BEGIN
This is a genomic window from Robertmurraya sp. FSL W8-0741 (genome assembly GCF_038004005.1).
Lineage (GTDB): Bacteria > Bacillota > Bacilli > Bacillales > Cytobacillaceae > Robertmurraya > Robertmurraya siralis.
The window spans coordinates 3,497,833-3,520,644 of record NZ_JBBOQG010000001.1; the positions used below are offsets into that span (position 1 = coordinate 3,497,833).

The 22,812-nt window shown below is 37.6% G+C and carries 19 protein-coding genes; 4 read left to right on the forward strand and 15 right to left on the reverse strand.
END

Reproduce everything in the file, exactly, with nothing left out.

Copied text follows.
This is a genomic window from Robertmurraya sp. FSL W8-0741 (genome assembly GCF_038004005.1).
Lineage (GTDB): Bacteria > Bacillota > Bacilli > Bacillales > Cytobacillaceae > Robertmurraya > Robertmurraya siralis.
The window spans coordinates 3,497,833-3,520,644 of record NZ_JBBOQG010000001.1; the positions used below are offsets into that span (position 1 = coordinate 3,497,833).

The 22,812-nt window shown below is 37.6% G+C and carries 19 protein-coding genes; 4 read left to right on the forward strand and 15 right to left on the reverse strand.